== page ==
The court also rejected the City’s argument that BB&L’s action in refilling excavated pits with the same soil that was removed for testing purposes constituted “disposal.”  This gets into the issue of whether merely inadvertently moving contaminated material around a site is enough to render a firm liable under the strict liability aspects of CERCLA.  The court said it does not.

A second flaw, said the court, with the City’s argument, is that “a response action contractor cannot be liable for response costs unless it is negligent and such negligence causes the release of a hazardous substance.”  In this case, although there had been negligence in the remedial design services, the court found that there was no evidence that the soil investigation had been performed negligently.  The court concluded that the engineer’s excavation activities did not cause it to become a CERCLA arranger, and that it was, therefore, not a PRP within the meaning of the law.  Bashland, Bouck & Lee v. City of North Miami, 96 F.Supp.2d 1375 (S.D.Fla. 2000).

Risk Management Note: Those who have been following court decisions concerning the liability of design professionals and contractors under CERCLA should be delighted with this latest decision.  It is an important victory.  Contractors have argued all along that when they are working to clean up sites they should be treated as part of the solution and not part of the problem.  By subjecting designers and contractors to strict liability under Superfund in cases such as that reported here, other courts have caused a chilling effect on the ability and willingness of designers and contractors to perform work related to the cleanup of contaminated sites.  There have been a number of cases holding contractors liable as PRP’s under the theory that in moving contaminated soil around a site they either “arranged” for its disposal or that they “transported” it and therefore, have what is known as “transporter” liability.  Design Professionals  have been found liable as PRP’s under a number of theories.  In one case, an engineer was held liable as an “arranger” merely for offering its client (the project owner) a number options of licensed landfills for the off-site disposal of waste being removed from the cleanup site. This was despite the fact that the engineer exercised due diligence and performed its professional services within the standard of care.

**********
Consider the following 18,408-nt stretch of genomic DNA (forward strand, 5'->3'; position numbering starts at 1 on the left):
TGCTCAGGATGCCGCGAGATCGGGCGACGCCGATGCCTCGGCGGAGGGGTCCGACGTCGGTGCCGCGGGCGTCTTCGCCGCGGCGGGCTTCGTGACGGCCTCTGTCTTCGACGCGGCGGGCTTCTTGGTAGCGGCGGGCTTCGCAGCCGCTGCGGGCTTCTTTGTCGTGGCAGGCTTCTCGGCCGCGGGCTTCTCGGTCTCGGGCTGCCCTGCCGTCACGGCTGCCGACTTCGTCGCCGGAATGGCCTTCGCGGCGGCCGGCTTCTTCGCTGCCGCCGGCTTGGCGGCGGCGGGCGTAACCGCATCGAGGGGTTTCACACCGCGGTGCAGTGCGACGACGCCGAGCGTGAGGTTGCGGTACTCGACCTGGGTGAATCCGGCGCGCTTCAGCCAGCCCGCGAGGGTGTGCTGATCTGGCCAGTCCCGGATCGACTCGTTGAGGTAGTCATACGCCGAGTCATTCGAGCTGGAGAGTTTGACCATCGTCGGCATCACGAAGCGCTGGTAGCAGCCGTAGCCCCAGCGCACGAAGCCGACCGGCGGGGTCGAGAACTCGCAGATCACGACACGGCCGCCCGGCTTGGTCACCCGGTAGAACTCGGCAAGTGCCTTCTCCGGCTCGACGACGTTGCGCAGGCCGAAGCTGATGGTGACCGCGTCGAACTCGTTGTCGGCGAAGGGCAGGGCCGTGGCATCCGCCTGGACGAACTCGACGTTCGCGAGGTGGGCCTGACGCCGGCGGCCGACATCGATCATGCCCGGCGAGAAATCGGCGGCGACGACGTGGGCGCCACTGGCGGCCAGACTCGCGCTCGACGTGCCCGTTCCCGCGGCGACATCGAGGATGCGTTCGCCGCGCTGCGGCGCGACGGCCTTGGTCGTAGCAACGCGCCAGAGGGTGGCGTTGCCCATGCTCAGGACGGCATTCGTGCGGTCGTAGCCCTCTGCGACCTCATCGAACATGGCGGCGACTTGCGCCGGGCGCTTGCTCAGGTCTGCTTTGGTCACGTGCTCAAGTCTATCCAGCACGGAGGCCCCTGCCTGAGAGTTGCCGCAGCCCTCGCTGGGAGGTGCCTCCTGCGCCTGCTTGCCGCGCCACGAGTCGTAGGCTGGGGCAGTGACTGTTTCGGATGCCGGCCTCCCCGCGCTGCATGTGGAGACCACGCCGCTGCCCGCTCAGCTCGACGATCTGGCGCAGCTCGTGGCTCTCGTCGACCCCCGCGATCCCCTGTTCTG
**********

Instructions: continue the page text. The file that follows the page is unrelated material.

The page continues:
It is to be hoped that the logic of this decision will be followed by other courts around the country.

About the author: Article written by J. Kent Holland, Jr.,  a construction lawyer located in Tysons Corner, Virginia,  with a national practice (formerly with Wickwire Gavin, P.C. and now with Construction Risk Counsel, PLLC) representing design professionals, contractors and project owners.  He is founder and president of a consulting firm, ConstructionRisk, LLC, providing consulting services to owners, design professionals, contractors and attorneys on construction projects.  He is publisher of ConstructionRisk.com Report and may be reached at Kent@ConstructionRisk.com or by calling 703-623-1932.  This article is published in ConstructionRisk.com Report, Vol. 2, No. 11 (Nov 2000).